This week the papers have been full of the Labour Party conference – we dread to think how many words have been written about what Brown, Darling and Mandelson and co had to say about bashing bankers and saving the world, and we assume that party chiefs have spent months planning every word that went into the speeches. Unfortunately for them, the polls appear to suggest that all this effort will be in vain (one even put Labour behind the Lib Dems in third place, somewhat implausibly). And of course this is a very common problem at work, too: often we put our heart and soul into a particular project, only for it to fall through at the last minute, usually through no fault of our own. So how can we deal with it?
Beware of outside meddling:
Inviting external contributions can be a great way of improving your output – but too many cooks can spoil the broth. In this clip, a Jenga enthusiast lives to regret getting the local TV news channel in to film his labour of love, a Jenga brick replica of the Leaning Tower of Pisa.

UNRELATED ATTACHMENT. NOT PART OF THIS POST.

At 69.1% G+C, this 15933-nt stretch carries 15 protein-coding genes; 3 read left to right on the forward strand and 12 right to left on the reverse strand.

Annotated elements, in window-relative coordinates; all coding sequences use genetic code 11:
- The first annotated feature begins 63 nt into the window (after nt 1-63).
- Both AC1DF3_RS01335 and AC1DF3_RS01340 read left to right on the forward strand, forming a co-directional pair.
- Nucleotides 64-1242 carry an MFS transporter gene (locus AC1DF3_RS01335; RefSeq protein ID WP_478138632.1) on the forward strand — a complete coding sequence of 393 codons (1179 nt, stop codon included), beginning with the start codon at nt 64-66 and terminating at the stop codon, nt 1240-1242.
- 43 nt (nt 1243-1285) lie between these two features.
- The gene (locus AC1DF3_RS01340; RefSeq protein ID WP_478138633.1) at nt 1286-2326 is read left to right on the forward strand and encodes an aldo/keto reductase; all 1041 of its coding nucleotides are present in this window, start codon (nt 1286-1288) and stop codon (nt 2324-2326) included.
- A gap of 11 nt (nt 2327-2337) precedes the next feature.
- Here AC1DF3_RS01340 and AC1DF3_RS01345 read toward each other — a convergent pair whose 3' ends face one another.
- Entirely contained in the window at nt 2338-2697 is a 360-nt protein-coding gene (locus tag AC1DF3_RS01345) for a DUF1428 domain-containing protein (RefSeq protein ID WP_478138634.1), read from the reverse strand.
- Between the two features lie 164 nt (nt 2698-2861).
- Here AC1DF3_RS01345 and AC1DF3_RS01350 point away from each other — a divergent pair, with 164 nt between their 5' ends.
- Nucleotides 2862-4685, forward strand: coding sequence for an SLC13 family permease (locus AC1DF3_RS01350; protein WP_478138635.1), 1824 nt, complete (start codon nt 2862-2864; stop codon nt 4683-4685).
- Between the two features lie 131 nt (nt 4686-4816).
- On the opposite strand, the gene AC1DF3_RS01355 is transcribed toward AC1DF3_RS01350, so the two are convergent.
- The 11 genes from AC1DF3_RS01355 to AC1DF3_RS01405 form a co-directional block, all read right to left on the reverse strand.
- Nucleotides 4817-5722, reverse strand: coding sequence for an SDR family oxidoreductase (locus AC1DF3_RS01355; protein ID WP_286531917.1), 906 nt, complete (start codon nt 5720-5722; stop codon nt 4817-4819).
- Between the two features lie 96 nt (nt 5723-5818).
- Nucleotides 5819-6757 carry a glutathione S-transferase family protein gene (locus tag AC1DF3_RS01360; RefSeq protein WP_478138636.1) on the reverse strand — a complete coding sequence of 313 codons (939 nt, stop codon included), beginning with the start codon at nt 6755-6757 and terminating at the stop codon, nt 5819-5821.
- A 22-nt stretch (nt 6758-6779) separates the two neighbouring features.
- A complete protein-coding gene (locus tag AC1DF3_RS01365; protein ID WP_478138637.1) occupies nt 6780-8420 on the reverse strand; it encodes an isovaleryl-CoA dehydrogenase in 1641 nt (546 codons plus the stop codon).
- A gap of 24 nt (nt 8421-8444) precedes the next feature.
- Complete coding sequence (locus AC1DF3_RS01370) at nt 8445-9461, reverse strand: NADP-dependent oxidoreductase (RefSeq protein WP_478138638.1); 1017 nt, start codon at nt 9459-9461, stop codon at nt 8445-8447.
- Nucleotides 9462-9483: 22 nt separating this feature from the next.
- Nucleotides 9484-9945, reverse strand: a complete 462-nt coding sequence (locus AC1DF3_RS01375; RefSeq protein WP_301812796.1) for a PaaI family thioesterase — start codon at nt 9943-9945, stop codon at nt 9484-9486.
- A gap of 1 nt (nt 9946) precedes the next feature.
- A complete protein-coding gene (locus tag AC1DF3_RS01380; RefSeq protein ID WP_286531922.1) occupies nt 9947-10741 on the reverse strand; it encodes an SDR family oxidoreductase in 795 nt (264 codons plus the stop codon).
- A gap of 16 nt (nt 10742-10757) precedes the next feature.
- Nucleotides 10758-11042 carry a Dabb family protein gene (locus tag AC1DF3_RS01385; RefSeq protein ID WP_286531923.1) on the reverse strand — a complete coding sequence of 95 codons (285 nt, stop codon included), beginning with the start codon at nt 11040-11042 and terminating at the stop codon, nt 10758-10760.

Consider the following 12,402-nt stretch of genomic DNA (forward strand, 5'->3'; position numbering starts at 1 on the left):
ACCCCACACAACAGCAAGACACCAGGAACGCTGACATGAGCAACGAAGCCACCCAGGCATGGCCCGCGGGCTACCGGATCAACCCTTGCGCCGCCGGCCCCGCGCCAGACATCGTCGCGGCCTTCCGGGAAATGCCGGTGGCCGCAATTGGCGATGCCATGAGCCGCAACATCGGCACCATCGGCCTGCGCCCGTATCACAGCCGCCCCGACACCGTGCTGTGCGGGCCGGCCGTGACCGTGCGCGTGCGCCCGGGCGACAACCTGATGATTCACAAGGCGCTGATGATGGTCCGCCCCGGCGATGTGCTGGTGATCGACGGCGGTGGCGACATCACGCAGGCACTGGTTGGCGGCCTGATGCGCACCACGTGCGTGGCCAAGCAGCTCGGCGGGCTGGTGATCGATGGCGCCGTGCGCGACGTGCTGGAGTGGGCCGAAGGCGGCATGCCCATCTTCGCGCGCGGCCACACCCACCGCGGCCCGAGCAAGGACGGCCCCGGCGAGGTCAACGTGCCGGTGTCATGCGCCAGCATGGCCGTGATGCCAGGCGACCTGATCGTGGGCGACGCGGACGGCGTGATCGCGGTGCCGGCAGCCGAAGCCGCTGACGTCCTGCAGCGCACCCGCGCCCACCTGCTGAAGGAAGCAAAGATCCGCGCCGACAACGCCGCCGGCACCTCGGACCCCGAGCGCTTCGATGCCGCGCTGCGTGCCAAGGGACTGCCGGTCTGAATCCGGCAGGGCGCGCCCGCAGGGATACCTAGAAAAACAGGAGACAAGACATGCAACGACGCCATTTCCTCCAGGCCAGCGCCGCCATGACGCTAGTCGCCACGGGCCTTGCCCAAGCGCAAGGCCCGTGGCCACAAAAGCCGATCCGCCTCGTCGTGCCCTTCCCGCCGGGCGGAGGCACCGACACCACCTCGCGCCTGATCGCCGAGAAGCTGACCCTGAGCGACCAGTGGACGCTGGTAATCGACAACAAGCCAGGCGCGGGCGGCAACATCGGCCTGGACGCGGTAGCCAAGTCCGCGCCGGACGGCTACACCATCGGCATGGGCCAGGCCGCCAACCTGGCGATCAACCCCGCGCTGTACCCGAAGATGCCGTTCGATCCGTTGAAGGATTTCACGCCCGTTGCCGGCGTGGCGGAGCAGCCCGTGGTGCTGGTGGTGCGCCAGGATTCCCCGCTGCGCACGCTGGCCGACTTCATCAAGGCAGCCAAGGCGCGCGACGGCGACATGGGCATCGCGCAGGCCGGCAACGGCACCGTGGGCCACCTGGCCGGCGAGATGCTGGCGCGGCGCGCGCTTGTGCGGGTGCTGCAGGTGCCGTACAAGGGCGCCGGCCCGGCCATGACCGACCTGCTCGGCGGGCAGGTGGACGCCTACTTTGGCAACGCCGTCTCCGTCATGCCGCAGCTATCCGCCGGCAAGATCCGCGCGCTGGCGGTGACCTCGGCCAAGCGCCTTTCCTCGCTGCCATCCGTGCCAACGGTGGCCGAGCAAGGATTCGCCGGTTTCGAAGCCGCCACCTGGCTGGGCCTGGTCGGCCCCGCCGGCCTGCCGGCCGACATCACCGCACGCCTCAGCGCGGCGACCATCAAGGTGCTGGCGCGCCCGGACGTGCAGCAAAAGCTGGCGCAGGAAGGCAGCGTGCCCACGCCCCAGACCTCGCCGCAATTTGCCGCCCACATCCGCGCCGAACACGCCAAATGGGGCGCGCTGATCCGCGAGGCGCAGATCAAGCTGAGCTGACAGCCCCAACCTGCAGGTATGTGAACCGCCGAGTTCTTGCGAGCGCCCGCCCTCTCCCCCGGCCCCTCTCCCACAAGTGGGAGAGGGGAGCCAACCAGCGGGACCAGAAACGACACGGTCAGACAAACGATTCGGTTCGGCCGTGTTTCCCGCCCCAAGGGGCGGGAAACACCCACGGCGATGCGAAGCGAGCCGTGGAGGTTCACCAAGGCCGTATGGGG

Speed may be of the essence:
When we’re too close to a project, it’s often tempting to over-elaborate; to make sure that every detail is perfect. But there are times when you just need to get it done and get it out there. This lesson is learned the hard way by an expert swordsman in Raiders of the Lost Ark – fancy sword-twirling doesn’t count for much when your oppo has a gun.
Make it count when it matters:
But it’s not all doom and gloom. If Gordon’s feeling a bit down in the dumps after the lukewarm reaction to his big speech, he could do a lot worse than watch this clip from Bill & Ted’s Excellent Adventure. Needing a pass in History to avoid being sent to military school, Ted goes back in time and picks up Sigmund Freud, Genghis Khan, Socrates, Joan of Arc, Napoleon, Beethoven and Abraham Lincoln to jazz up his report – and promptly gets an A. Sometimes going that extra mile can pay dividends…
In today's bulletin:
House prices up - but so are insolvencies
Gem of Tanzania loses its lustre for builder
Red tape to blame for 50% of SME failures
British bosses bad at giving bad news
Avoid over-elaboration, with YouTube